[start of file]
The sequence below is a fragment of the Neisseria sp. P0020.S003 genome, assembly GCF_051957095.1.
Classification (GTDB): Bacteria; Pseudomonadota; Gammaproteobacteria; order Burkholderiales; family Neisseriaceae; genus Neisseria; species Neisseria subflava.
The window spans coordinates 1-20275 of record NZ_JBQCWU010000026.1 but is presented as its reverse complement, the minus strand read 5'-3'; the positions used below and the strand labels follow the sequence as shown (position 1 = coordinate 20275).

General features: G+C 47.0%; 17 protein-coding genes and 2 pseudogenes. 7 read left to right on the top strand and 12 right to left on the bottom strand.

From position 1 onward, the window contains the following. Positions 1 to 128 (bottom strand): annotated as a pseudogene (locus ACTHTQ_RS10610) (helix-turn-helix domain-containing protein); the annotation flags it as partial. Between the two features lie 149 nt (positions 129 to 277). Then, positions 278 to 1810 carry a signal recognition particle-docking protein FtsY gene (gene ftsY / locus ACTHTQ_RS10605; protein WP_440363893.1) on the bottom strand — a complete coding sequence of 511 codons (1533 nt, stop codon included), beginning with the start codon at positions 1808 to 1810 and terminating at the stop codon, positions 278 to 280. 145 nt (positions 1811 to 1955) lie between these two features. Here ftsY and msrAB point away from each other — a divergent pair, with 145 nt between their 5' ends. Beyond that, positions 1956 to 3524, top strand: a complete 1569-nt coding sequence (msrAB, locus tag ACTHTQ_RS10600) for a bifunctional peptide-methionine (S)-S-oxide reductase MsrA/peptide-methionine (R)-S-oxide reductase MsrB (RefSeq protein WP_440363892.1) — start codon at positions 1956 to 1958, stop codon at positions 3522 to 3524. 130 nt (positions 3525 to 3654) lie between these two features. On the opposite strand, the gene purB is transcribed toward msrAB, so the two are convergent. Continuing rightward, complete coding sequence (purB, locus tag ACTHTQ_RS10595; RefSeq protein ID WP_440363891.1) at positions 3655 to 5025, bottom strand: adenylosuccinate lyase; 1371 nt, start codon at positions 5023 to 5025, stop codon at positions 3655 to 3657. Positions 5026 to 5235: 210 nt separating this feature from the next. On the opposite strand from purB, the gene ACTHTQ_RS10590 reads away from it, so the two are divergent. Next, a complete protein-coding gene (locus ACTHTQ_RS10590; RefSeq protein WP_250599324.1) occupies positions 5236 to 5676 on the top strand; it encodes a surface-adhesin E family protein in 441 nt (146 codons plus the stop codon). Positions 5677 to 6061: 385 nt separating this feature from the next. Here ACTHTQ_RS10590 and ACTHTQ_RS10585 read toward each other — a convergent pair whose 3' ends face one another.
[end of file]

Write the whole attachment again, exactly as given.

The sequence below is a fragment of the Neisseria sp. P0020.S003 genome, assembly GCF_051957095.1.
Classification (GTDB): Bacteria; Pseudomonadota; Gammaproteobacteria; order Burkholderiales; family Neisseriaceae; genus Neisseria; species Neisseria subflava.
The window spans coordinates 1-20275 of record NZ_JBQCWU010000026.1 but is presented as its reverse complement, the minus strand read 5'-3'; the positions used below and the strand labels follow the sequence as shown (position 1 = coordinate 20275).

General features: G+C 47.0%; 17 protein-coding genes and 2 pseudogenes. 7 read left to right on the top strand and 12 right to left on the bottom strand.

From position 1 onward, the window contains the following. Positions 1 to 128 (bottom strand): annotated as a pseudogene (locus ACTHTQ_RS10610) (helix-turn-helix domain-containing protein); the annotation flags it as partial. Between the two features lie 149 nt (positions 129 to 277). Then, positions 278 to 1810 carry a signal recognition particle-docking protein FtsY gene (gene ftsY / locus ACTHTQ_RS10605; protein WP_440363893.1) on the bottom strand — a complete coding sequence of 511 codons (1533 nt, stop codon included), beginning with the start codon at positions 1808 to 1810 and terminating at the stop codon, positions 278 to 280. 145 nt (positions 1811 to 1955) lie between these two features. Here ftsY and msrAB point away from each other — a divergent pair, with 145 nt between their 5' ends. Beyond that, positions 1956 to 3524, top strand: a complete 1569-nt coding sequence (msrAB, locus tag ACTHTQ_RS10600) for a bifunctional peptide-methionine (S)-S-oxide reductase MsrA/peptide-methionine (R)-S-oxide reductase MsrB (RefSeq protein WP_440363892.1) — start codon at positions 1956 to 1958, stop codon at positions 3522 to 3524. 130 nt (positions 3525 to 3654) lie between these two features. On the opposite strand, the gene purB is transcribed toward msrAB, so the two are convergent. Continuing rightward, complete coding sequence (purB, locus tag ACTHTQ_RS10595; RefSeq protein ID WP_440363891.1) at positions 3655 to 5025, bottom strand: adenylosuccinate lyase; 1371 nt, start codon at positions 5023 to 5025, stop codon at positions 3655 to 3657. Positions 5026 to 5235: 210 nt separating this feature from the next. On the opposite strand from purB, the gene ACTHTQ_RS10590 reads away from it, so the two are divergent. Next, a complete protein-coding gene (locus ACTHTQ_RS10590; RefSeq protein WP_250599324.1) occupies positions 5236 to 5676 on the top strand; it encodes a surface-adhesin E family protein in 441 nt (146 codons plus the stop codon). Positions 5677 to 6061: 385 nt separating this feature from the next. Here ACTHTQ_RS10590 and ACTHTQ_RS10585 read toward each other — a convergent pair whose 3' ends face one another.